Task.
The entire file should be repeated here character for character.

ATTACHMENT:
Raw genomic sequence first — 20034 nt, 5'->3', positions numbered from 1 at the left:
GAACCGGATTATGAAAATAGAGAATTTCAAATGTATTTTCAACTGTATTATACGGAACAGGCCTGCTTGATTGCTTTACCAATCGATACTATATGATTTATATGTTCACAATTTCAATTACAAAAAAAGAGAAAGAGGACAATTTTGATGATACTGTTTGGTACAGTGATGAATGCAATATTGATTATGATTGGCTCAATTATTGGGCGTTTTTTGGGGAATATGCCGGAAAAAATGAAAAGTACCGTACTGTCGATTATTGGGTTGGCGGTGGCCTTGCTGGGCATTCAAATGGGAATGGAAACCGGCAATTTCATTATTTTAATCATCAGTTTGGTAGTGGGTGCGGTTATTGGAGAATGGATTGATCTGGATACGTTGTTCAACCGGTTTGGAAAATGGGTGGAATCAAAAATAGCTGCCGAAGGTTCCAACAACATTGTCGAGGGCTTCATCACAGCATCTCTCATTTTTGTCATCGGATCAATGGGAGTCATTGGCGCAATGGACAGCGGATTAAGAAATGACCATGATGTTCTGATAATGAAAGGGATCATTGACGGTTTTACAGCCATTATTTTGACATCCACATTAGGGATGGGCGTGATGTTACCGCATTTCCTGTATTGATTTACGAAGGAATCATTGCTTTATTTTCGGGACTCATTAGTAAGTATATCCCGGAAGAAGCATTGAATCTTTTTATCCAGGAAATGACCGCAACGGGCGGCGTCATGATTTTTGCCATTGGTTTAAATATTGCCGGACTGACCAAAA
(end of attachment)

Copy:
Raw genomic sequence first — 20034 nt, 5'->3', positions numbered from 1 at the left:
GAACCGGATTATGAAAATAGAGAATTTCAAATGTATTTTCAACTGTATTATACGGAACAGGCCTGCTTGATTGCTTTACCAATCGATACTATATGATTTATATGTTCACAATTTCAATTACAAAAAAAGAGAAAGAGGACAATTTTGATGATACTGTTTGGTACAGTGATGAATGCAATATTGATTATGATTGGCTCAATTATTGGGCGTTTTTTGGGGAATATGCCGGAAAAAATGAAAAGTACCGTACTGTCGATTATTGGGTTGGCGGTGGCCTTGCTGGGCATTCAAATGGGAATGGAAACCGGCAATTTCATTATTTTAATCATCAGTTTGGTAGTGGGTGCGGTTATTGGAGAATGGATTGATCTGGATACGTTGTTCAACCGGTTTGGAAAATGGGTGGAATCAAAAATAGCTGCCGAAGGTTCCAACAACATTGTCGAGGGCTTCATCACAGCATCTCTCATTTTTGTCATCGGATCAATGGGAGTCATTGGCGCAATGGACAGCGGATTAAGAAATGACCATGATGTTCTGATAATGAAAGGGATCATTGACGGTTTTACAGCCATTATTTTGACATCCACATTAGGGATGGGCGTGATGTTACCGCATTTCCTGTATTGATTTACGAAGGAATCATTGCTTTATTTTCGGGACTCATTAGTAAGTATATCCCGGAAGAAGCATTGAATCTTTTTATCCAGGAAATGACCGCAACGGGCGGCGTCATGATTTTTGCCATTGGTTTAAATATTGCCGGACTGACCAAAA